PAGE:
Music, Pop Culture

We need the unapologetic Riot Grrrls

We need more upfront feminism

no. no you are not.

When I became aware last year of the publication “Rad American Women A-Z: A feminist alphabet book for the little riot grrrl in your life”, the mother of a young daughter in me leapt with hope. I’m so glad that feminism is so visible right now. The advent of blogging culture and YouTube celebdom has made it all the easier for young women (and men) to come across, access, and digest the tenets of feminism. They don’t need to go creeping through second-hand bookstores (though they definitely should be doing that!) to find the ‘zine section and dive into the world of fighting the patriarchy and its toxic norms.

[bctt tweet=”Radical feminism is not white feminism.”]

They don’t need to wait until high school or college for an introduction into the movement and its roots. It’s so great that pop artists like Beyonce are dominating the charts and expressing their agency, independence, and personal power in their music. It’s nice that we have shows like “Girls” and “Broad City” that exhibit real life problems that female-presenting people are dealing with on a daily basis in an intelligent and funny way. It’s wonderful that trans women are being cast in starring roles on the screen and in the spreads of fashion magazines.

[bctt tweet=”I’m so glad that feminism is so visible right now.”]

But I still long for in-your-face, aggressive proclamations of agency and humanity. I don’t have time for polite feminism – none of us do. I’m not here for eloquent and courteous pleas to men to take up allyship because they have mothers and sisters. Unflinchingly cerebral while simultaneously visceral and completely unapologetic – the Riot Grrrl movement was loud and lifesaving for me. And I think we need it now as much as we ever have – because I don’t want my daughter growing up in a world where she and her peers have learned that “feminism” is offensive and being a “feminist” is unappealing. I don’t want her to grow up in a world where Nichole Arbour and Co. are teaching women (and men) to abhor feminism because it’s gross and hysterical and it hurts men (??). None of us are here to smilingly apologize for existing as we are. None of us are here to ask permission to be treated like human beings.

yesssss, Demi

I want the Riot Grrrl movement to come back front and center, but I also want it to be different this time. One of the major flaws we saw out of it (and it was a huge swing and miss) was the failure to incorporate and represent an intersectional feminism. The Riot Grrrl movement was for all intents and purposes quite punk and (like many purportedly radical spaces) very, very white. It also, as far as I could tell, had some pretty significant TERF sentiments that it was operating under. None of this occurred to me until I was well into my late teens and early twenties.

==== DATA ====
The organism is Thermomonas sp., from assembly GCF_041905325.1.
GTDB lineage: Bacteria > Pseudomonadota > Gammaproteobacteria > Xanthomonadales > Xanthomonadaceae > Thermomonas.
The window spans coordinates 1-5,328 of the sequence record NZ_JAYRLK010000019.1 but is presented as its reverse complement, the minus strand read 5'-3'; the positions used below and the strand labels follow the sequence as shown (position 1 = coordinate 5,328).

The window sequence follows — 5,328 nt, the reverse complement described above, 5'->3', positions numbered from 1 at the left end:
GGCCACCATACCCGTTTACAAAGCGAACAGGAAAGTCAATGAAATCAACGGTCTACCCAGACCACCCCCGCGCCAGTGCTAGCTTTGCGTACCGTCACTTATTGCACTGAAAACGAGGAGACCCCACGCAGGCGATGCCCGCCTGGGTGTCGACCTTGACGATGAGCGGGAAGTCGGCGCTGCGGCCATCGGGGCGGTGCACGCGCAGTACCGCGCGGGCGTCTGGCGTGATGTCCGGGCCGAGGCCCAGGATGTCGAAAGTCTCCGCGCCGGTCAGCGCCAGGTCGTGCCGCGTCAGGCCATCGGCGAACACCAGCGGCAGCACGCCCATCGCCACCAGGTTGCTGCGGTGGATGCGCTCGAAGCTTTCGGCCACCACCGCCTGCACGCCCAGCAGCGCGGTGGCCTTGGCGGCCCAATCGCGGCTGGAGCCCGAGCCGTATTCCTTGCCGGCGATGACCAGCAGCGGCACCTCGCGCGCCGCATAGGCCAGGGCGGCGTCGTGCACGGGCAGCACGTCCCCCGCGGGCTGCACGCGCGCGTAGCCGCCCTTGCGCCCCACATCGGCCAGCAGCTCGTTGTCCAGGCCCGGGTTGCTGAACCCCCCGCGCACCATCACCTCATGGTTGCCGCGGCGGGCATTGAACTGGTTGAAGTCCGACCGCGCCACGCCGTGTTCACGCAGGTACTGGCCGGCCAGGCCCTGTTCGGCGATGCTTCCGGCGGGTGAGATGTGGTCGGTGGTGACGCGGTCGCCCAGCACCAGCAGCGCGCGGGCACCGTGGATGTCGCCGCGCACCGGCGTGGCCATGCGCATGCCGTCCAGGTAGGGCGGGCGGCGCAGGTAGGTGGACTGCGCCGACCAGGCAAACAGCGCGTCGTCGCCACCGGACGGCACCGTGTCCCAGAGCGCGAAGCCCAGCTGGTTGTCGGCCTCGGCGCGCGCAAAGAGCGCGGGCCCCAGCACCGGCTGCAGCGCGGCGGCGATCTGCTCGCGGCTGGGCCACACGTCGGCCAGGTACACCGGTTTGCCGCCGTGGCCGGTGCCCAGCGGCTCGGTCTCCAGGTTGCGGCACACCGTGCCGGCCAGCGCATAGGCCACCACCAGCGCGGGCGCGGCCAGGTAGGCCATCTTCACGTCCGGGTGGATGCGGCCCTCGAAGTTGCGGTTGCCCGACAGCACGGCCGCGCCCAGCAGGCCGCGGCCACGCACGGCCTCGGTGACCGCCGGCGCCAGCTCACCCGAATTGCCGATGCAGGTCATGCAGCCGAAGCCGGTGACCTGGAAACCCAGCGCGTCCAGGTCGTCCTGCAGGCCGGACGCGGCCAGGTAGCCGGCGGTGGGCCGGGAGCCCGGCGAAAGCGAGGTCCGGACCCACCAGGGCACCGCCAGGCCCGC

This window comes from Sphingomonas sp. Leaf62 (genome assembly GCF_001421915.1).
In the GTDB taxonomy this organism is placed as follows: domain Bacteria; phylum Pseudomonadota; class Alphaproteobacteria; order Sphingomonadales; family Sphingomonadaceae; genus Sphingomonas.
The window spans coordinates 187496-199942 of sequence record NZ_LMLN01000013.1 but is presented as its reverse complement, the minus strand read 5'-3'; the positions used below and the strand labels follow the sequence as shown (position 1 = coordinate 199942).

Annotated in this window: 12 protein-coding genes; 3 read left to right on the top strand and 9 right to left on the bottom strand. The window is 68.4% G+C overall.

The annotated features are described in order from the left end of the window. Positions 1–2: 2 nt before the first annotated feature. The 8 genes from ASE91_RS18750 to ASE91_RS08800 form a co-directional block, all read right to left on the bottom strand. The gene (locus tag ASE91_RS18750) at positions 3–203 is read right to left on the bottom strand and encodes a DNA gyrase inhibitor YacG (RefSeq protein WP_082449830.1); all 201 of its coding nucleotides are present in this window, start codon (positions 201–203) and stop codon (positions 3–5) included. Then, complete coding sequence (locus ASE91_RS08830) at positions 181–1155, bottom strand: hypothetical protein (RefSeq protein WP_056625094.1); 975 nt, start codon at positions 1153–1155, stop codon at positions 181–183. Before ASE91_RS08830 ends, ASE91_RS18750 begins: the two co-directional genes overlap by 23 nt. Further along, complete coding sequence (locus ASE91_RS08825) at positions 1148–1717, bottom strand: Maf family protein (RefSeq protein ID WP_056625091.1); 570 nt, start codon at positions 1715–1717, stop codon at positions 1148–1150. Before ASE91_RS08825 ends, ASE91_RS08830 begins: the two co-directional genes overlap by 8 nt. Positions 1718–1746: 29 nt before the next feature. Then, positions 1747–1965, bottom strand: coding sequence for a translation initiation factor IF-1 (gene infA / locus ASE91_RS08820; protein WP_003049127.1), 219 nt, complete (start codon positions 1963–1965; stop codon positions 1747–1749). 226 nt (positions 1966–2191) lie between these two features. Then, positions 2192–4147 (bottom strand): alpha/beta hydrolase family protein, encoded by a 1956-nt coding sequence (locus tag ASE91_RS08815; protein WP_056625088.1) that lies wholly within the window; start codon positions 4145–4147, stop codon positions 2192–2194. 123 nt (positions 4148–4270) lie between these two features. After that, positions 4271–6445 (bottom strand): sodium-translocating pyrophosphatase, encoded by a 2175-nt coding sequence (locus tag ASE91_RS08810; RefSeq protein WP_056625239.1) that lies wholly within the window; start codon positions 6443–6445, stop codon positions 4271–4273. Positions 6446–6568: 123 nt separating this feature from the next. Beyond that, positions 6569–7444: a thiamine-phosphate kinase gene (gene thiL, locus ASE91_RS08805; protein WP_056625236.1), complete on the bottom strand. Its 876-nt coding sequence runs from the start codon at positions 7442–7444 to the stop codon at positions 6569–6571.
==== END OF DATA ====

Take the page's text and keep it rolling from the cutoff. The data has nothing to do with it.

[bctt tweet=”None of us are here to ask permission to be treated like human beings.”]

It wasn’t until I could look back on this movement with a little more reality and a little less gratitude for what it had done for my own life that I could see how it had failed women of color so, so badly. And that is such an unforgivable denial not only of the roots of the feminist movement but of the work that needs to be done in bringing about justice for POC, that there are times when all I can do is throw up my hands about it. Radical feminism is not white feminism. And should the Riot Grrrl movement make a comeback, which I’m obviously sort of desperately hoping it does, it has to be a transformed version. It cannot ignore the exorbitantly magnified obstacles and dangers that women of color face on any given day that their white counterparts do not and it cannot continue to deny the contributions and power of women of color and trans women to the feminist movement at large.

i love you, baby, but this is not gonna cut it

But we definitely could use something that’s packing a little more punch. These are just a few of the reasons I’m so grateful for organizations like Black Girl Dangerous.

Bad Girls Dangerous

And a quick Google search for queer feminist ‘zines will turn up lots of results showcasing the work and voices of radical women of color. The POC Zine Project is a fantastic place to start, if you’re not already familiar. These are the people that need to be front and center right now. I guess maybe we don’t need the Riot Grrrls after all.